How to Record Your Mileage and Meet IRS Standards

If you are currently estimating your mileage on a piece of paper shoved in the back of your glove box and you expect a hefty tax return – think again.  Guestimates will not sit well with the IRS.  Keeping detailed records will pay off it you find yourself facing an audit.  When the IRS audits your mileage logs they look for the following:

Amount

There is no excuse for a poorly-kept mileage log.  Once a frustrating task is now a simplified process thanks to advancements in technology.  Aim for an accurate number by using the odometer of your vehicle to set a trip or invest in global positioning system (GPS) to track your exact route.  Take advantage of services such as MapQuest, which go as far as calculating miles, time and gas expenses.

Time

The court will look for consistent time stamps on your mileage log.  This requirement is simple.  Keep track of the month, day and year in each of your log entries.  This step can be automatic if you chose to store these  records via email.  Although a seemingly simple step, do not underestimate its significance.  Maintaining accurate dates will ensure better organization habits and make the audit process painless.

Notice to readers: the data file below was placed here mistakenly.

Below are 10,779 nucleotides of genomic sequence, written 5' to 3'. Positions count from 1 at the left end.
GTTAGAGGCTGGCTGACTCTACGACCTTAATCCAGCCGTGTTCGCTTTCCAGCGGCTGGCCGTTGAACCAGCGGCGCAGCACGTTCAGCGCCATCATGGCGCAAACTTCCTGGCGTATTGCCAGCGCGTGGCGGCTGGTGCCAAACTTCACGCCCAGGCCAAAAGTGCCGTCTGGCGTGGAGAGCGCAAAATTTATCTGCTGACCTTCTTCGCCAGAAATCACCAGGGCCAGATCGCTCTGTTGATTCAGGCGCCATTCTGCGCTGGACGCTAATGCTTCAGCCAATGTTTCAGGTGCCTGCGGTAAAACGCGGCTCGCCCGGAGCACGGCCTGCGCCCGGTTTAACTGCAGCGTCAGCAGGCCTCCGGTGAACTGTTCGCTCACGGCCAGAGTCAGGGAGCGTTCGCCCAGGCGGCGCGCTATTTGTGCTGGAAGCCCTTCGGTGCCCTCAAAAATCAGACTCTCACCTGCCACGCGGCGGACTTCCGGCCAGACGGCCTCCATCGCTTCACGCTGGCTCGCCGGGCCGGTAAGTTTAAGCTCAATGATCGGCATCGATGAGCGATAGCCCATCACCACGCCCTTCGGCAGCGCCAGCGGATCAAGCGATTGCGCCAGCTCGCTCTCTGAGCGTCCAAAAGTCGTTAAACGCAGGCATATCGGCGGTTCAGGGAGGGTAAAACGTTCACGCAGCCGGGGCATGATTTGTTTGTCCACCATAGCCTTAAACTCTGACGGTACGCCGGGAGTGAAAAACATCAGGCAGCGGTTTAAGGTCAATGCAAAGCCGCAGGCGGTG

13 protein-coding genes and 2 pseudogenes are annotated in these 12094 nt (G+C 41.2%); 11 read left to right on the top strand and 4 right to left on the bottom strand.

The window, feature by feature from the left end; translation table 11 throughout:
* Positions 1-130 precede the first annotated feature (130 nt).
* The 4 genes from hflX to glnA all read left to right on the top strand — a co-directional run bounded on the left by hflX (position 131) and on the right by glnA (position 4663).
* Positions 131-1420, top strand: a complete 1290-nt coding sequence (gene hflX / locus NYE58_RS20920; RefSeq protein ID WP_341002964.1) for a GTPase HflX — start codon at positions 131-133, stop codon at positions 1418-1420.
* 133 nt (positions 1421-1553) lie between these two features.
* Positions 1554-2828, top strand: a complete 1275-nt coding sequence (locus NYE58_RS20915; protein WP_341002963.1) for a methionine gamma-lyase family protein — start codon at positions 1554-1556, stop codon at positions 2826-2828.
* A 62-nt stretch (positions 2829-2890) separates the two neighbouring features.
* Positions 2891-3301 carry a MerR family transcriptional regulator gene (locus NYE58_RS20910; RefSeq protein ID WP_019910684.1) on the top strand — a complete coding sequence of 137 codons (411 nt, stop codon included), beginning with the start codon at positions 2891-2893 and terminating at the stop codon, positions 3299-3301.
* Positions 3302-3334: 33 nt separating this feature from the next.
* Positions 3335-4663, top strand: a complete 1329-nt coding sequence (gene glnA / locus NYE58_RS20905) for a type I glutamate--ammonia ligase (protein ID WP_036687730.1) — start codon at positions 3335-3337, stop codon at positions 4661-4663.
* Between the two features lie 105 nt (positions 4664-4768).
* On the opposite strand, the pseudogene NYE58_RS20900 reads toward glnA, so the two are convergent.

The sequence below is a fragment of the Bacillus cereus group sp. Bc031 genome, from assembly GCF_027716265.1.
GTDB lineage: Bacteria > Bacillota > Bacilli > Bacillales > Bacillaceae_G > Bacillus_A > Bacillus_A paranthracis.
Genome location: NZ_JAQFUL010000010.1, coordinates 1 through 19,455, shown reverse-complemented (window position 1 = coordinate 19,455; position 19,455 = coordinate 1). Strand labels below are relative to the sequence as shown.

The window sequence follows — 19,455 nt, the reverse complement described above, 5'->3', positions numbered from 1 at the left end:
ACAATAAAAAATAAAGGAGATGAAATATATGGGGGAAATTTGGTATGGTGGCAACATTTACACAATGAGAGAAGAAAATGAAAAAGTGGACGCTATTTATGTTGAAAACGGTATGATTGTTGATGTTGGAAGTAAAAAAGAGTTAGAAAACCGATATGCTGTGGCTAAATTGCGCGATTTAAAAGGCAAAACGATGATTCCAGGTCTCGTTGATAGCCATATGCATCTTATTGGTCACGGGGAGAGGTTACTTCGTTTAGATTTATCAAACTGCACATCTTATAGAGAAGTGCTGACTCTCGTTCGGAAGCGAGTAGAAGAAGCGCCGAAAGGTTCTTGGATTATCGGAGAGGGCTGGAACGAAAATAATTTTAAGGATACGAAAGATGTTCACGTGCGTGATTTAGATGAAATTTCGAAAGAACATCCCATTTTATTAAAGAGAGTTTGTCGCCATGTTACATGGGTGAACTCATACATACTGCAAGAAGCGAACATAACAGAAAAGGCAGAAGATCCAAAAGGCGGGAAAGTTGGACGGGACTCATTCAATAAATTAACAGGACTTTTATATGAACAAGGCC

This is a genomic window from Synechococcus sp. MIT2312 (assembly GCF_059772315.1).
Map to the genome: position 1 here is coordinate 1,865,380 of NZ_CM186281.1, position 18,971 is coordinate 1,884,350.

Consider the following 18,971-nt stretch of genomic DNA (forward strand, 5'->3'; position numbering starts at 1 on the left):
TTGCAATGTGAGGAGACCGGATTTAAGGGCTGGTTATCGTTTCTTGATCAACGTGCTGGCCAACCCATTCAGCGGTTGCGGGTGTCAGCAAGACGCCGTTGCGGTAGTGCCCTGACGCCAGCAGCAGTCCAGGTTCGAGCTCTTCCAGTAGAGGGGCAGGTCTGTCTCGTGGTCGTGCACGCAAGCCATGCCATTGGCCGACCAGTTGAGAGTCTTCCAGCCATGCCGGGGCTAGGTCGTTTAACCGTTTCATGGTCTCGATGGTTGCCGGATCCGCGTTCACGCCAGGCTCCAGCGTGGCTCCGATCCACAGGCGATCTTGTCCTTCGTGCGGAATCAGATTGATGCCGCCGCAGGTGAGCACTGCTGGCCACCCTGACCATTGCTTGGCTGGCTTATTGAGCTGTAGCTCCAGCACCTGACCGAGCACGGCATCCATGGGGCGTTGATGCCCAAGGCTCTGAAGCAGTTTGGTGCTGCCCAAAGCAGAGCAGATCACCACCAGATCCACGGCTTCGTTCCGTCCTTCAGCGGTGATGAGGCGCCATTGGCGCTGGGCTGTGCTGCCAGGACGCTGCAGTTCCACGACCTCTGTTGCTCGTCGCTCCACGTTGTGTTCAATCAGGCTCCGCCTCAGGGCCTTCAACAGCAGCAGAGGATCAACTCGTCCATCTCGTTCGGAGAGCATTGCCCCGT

Place

The more data you can provide the better.  Indicating from where your mileage is derived will strengthen your case.  Including this information may seem redundant and unnecessary; however, it adds to the credibility of your mileage log.

Purpose

Why was this trip essential for your business?  The IRS wants to know the reason to support the trip.  For example, if you were purchasing supplies, it would be relevant to indicate what type of purchases you made on that specific  trip.

When you follow these requirements, your mileage log will meet IRS standards.  Additionally, it is important that you have the ability to access your log from several places.  The IRS will not care if your log is lost in cyber space or didn’t make through the basement flood.  Store your log in more than one location: computer files, email, thumb drive and a notebook.  Make it a priority to keep consistent records to avoid any detours when filing your return.